The river that once flowed through the village of Santiago K in Bolivia dried up during the drought. Two years of drought and rising temperatures dried up the river and quinoa fields, pushing a wave of migration to cities as people searched for work. Photo: Ben Walker

By Ben Walker
25 August 2017

SANTIAGO K, Bolivia (InsideClimate News) – Someone's nearly always lived in Santiago K.

Cupped in the Bolivian highlands that border Chile, the small village is littered by centuries of conquest and expansion: from the pre-Incas, who ringed the surrounding hills with protective fortresses, to the gold-hungry Spanish conquistadors drawn to the region's mineral wealth.

But after centuries of settlement, Santiago K has become a ghost town. Drought, debt, and climate change have squeezed roughly 80 percent of Santiago's residents from their homes in search of work and a better life.

Justino Calcina, 58, is one of the few who stayed behind. As mayor of Santiago, he stayed because he had to. Only community leaders and the very old remain.

"Life in the community isn't guaranteed," Calcina says. Yellowed newspaper pages block the windows of abandoned houses. Herds of roaming llamas tramp through the streets. Most of Santiago's younger families, Calcina says, have fled to Chile. There, men scavenge for jobs in construction, mining and seasonal farmwork. Women find work as domestic employees, cooking, cleaning and washing the clothes of better-off Chileans.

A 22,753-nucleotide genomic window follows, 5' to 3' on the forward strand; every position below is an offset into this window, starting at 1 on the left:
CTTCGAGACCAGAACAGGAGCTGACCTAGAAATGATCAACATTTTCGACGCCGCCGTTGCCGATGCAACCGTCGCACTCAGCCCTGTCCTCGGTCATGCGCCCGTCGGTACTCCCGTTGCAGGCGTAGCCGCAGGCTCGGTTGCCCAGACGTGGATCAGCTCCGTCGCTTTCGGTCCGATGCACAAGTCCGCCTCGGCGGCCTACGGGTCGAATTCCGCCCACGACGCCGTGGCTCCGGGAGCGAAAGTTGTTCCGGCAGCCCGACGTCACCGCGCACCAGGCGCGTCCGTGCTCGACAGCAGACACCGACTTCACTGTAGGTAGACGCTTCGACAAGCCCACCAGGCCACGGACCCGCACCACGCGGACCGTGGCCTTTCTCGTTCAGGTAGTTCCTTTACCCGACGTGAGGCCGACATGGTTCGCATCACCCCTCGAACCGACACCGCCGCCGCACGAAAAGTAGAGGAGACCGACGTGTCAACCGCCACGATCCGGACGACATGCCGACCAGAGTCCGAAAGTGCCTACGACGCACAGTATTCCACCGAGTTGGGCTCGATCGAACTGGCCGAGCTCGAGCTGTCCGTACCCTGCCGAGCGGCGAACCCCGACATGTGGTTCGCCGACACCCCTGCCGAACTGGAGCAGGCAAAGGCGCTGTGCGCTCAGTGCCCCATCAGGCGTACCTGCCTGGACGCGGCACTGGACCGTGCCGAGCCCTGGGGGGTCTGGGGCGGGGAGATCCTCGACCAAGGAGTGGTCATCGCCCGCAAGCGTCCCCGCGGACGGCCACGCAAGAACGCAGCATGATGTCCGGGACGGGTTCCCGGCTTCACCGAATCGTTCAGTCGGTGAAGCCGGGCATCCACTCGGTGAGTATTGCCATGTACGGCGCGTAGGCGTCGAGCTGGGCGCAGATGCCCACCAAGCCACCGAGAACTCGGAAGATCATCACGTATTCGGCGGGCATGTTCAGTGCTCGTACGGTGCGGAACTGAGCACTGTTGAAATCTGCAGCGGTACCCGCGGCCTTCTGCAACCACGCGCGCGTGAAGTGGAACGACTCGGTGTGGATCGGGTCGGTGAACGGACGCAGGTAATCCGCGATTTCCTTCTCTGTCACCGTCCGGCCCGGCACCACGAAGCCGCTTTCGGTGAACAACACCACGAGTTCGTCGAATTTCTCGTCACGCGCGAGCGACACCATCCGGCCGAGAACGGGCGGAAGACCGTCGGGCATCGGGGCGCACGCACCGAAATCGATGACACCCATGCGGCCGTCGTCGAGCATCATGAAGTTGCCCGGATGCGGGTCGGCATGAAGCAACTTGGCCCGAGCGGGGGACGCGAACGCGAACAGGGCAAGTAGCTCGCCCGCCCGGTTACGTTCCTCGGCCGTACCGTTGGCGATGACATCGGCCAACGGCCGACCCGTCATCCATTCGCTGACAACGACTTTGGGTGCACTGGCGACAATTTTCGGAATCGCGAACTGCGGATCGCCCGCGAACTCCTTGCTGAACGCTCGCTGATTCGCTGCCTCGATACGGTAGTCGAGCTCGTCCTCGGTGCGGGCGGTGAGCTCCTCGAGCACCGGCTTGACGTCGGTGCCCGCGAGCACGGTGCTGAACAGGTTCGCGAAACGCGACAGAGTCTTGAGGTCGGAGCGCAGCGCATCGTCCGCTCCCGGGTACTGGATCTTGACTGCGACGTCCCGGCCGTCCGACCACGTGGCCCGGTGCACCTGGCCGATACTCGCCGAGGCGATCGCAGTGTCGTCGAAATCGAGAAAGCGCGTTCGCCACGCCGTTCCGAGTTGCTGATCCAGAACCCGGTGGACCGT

About 125 families lived in Santiago before the 2015-2016 drought. An estimated 25 remain. […]

In 2012, a staggering uptick in demand for quinoa—from the United States especially—pushed Santiago's farmers to expand production. Flush with bank credit, farmers purchased tractors and encroached on land normally left to wild shrubs. The idea was to harvest more, faster. And for a while, business was good. From 2000 to 2014, the price of quinoa tripled.

Then the rain stopped. For two seasons, from 2015 to 2016, as the El Niño weather cycle combined with rising global temperatures, crops shriveled. Production dropped to nothing. The river that jags through Santiago slowed to a trickle, then dried to sand. […]

Nearly to the man, Santiago's farmers remarked on the unusual shifting of weather patterns closely observed. Calcina says he's noticed Bolivia's climate sharpen to extremes over the past half century: bitter cold and terrible heat, beating rain and punishing drought. "Before it was much stabler. Rain arrived in the rainy season. There was a time for wind, when the wind came. But now it's not like that," he says. [more]

Climate Change Is Making This Bolivian Village a Ghost Town

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